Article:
It’s late July and I haven’t posted on the garden’s progress for over six weeks. So much for my garden diary … After a drought of several weeks, we’ve had a long period of frequent, often violent, thunderstorms with torrential rains, mostly lasting only 20 or 30 minutes, but certainly stressful for my structural perennials and grasses. So different from those light mists and showers I remember in England last summer. Another reason why American gardens are different from English gardens, I suppose.
One of the few disadvantages of a prairie-style garden is the mostly vacant stare it gives you until June.
I have a garden visitor coming in early May, when the garden has barely begun to turn green and most of the high summer’s 12-foot behemoths are only 6 to 10 inches high. It certainly won’t be in character, won’t have the sheer mass, the atmosphere, none of the magic of the big garden of summer. I looked through photos I took of the garden on May 8 of last year, just to remind myself what to expect. (And, yes, to set expectations.)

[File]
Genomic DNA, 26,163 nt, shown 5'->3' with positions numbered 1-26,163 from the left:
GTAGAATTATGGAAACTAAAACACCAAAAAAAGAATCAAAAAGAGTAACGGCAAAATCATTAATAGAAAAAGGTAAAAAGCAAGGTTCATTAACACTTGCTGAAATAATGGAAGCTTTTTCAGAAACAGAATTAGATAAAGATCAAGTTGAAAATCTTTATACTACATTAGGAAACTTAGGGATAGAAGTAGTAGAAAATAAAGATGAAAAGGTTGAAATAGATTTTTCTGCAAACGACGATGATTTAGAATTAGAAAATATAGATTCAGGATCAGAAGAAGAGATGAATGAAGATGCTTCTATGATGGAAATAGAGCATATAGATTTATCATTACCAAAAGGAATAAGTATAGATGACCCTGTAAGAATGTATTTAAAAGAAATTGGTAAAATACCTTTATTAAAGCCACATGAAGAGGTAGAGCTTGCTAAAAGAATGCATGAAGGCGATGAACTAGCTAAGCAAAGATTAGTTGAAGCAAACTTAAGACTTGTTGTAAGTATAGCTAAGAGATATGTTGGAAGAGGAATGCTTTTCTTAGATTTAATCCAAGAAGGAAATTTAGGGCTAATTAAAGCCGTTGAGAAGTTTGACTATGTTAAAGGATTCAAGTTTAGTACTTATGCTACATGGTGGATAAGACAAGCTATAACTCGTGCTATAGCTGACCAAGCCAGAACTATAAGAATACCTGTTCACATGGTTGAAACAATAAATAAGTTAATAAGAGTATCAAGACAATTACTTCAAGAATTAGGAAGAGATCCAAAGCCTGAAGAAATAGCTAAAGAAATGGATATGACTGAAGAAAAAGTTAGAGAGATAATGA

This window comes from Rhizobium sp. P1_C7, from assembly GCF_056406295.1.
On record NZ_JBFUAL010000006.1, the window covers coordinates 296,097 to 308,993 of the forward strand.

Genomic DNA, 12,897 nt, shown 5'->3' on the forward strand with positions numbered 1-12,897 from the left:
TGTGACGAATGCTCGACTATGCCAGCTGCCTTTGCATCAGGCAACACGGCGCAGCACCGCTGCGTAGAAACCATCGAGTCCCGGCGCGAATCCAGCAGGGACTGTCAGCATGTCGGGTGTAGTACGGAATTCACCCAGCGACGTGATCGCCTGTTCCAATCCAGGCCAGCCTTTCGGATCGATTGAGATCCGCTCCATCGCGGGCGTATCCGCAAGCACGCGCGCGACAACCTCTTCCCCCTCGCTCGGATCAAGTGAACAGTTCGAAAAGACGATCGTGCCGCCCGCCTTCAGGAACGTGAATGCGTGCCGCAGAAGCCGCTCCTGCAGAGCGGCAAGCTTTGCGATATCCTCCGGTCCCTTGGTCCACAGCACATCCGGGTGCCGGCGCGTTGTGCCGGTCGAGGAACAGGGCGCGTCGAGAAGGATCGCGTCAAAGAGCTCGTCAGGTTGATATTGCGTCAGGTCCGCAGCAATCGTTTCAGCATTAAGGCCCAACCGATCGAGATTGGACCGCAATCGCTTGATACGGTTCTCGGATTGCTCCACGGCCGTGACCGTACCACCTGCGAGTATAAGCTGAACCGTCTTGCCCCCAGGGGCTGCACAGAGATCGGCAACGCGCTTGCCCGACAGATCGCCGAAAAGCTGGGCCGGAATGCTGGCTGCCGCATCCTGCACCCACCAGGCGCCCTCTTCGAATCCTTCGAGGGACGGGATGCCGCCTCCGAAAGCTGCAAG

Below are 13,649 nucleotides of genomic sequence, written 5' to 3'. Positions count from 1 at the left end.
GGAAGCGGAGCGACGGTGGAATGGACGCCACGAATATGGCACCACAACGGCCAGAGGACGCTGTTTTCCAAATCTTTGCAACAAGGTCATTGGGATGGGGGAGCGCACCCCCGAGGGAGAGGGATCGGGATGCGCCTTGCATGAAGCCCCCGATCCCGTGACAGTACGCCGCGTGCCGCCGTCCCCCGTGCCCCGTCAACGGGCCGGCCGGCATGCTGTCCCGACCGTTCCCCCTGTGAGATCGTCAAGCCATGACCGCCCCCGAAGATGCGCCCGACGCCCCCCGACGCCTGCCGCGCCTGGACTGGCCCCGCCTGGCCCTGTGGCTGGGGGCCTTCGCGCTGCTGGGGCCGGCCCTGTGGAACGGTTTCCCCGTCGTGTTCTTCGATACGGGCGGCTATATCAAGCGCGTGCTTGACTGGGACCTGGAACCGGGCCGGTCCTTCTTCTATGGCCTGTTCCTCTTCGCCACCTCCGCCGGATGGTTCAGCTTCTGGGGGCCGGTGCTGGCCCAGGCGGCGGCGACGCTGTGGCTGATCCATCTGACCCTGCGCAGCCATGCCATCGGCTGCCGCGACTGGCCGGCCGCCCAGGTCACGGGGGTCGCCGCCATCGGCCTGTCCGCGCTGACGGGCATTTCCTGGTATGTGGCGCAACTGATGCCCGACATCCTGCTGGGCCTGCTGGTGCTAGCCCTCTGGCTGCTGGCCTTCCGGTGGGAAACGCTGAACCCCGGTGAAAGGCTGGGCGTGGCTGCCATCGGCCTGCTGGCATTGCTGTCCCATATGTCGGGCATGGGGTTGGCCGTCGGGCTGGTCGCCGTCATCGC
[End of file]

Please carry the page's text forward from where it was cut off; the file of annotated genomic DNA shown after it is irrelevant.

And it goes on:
One can hope for a mysterious atmosphere, but the setting sun and cloudy sky are hard to deliver on cue.
Big prairie plants are dominating. By mid-July the Filipendula rubra ‘Venusta’ is fading as the Silphium perfoliatum and Rudbeckia maxima flower at their fullest.
The first light frosts are bringing this growing season to its end. Some grasses have long ago turned to shades of orange, brown, gold and yellow; others are still green. The big perennials–Silphium, Inula, Rudbeckia maxima, Vernonia, Joe Pye Weed–are now becoming sculpture; their dark, leaden-brown structures will last through most of winter.